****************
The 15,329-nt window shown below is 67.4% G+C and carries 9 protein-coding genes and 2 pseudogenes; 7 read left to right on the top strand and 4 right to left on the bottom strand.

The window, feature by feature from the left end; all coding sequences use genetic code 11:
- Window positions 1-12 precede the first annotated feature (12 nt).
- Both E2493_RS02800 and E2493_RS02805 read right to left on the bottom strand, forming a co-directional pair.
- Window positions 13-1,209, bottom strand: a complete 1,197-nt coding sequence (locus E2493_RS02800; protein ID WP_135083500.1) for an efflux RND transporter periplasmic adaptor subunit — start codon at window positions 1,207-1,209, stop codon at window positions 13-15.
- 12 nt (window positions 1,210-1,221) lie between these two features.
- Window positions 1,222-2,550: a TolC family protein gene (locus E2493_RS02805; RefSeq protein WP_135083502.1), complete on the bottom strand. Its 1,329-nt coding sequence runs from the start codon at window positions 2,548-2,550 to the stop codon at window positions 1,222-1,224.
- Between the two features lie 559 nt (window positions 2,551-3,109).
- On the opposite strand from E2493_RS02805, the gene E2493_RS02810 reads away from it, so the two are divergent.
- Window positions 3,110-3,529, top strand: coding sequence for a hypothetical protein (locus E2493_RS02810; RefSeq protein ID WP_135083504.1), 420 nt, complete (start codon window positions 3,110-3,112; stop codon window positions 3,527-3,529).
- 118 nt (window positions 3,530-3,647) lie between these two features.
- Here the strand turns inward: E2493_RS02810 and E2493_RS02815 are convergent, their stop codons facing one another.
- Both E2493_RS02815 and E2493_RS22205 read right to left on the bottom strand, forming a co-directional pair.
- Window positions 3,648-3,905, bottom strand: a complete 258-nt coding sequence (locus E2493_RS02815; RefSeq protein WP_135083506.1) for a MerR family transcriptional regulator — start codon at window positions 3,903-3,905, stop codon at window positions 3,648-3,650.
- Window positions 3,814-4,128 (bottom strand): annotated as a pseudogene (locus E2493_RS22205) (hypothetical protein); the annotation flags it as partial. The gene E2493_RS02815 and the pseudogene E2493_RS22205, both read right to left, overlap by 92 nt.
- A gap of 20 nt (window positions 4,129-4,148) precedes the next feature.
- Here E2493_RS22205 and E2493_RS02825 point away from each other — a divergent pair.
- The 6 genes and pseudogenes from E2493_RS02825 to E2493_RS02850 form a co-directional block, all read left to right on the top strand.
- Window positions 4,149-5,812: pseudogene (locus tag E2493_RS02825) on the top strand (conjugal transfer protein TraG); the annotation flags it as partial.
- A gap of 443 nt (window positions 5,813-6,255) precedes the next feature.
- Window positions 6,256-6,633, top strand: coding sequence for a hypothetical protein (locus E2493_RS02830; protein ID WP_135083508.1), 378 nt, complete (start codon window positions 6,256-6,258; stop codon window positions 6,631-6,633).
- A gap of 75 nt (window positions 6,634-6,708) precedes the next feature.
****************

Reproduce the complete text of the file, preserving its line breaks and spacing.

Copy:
The 15,329-nt window shown below is 67.4% G+C and carries 9 protein-coding genes and 2 pseudogenes; 7 read left to right on the top strand and 4 right to left on the bottom strand.

The window, feature by feature from the left end; all coding sequences use genetic code 11:
- Window positions 1-12 precede the first annotated feature (12 nt).
- Both E2493_RS02800 and E2493_RS02805 read right to left on the bottom strand, forming a co-directional pair.
- Window positions 13-1,209, bottom strand: a complete 1,197-nt coding sequence (locus E2493_RS02800; protein ID WP_135083500.1) for an efflux RND transporter periplasmic adaptor subunit — start codon at window positions 1,207-1,209, stop codon at window positions 13-15.
- 12 nt (window positions 1,210-1,221) lie between these two features.
- Window positions 1,222-2,550: a TolC family protein gene (locus E2493_RS02805; RefSeq protein WP_135083502.1), complete on the bottom strand. Its 1,329-nt coding sequence runs from the start codon at window positions 2,548-2,550 to the stop codon at window positions 1,222-1,224.
- Between the two features lie 559 nt (window positions 2,551-3,109).
- On the opposite strand from E2493_RS02805, the gene E2493_RS02810 reads away from it, so the two are divergent.
- Window positions 3,110-3,529, top strand: coding sequence for a hypothetical protein (locus E2493_RS02810; RefSeq protein ID WP_135083504.1), 420 nt, complete (start codon window positions 3,110-3,112; stop codon window positions 3,527-3,529).
- 118 nt (window positions 3,530-3,647) lie between these two features.
- Here the strand turns inward: E2493_RS02810 and E2493_RS02815 are convergent, their stop codons facing one another.
- Both E2493_RS02815 and E2493_RS22205 read right to left on the bottom strand, forming a co-directional pair.
- Window positions 3,648-3,905, bottom strand: a complete 258-nt coding sequence (locus E2493_RS02815; RefSeq protein WP_135083506.1) for a MerR family transcriptional regulator — start codon at window positions 3,903-3,905, stop codon at window positions 3,648-3,650.
- Window positions 3,814-4,128 (bottom strand): annotated as a pseudogene (locus E2493_RS22205) (hypothetical protein); the annotation flags it as partial. The gene E2493_RS02815 and the pseudogene E2493_RS22205, both read right to left, overlap by 92 nt.
- A gap of 20 nt (window positions 4,129-4,148) precedes the next feature.
- Here E2493_RS22205 and E2493_RS02825 point away from each other — a divergent pair.
- The 6 genes and pseudogenes from E2493_RS02825 to E2493_RS02850 form a co-directional block, all read left to right on the top strand.
- Window positions 4,149-5,812: pseudogene (locus tag E2493_RS02825) on the top strand (conjugal transfer protein TraG); the annotation flags it as partial.
- A gap of 443 nt (window positions 5,813-6,255) precedes the next feature.
- Window positions 6,256-6,633, top strand: coding sequence for a hypothetical protein (locus E2493_RS02830; protein ID WP_135083508.1), 378 nt, complete (start codon window positions 6,256-6,258; stop codon window positions 6,631-6,633).
- A gap of 75 nt (window positions 6,634-6,708) precedes the next feature.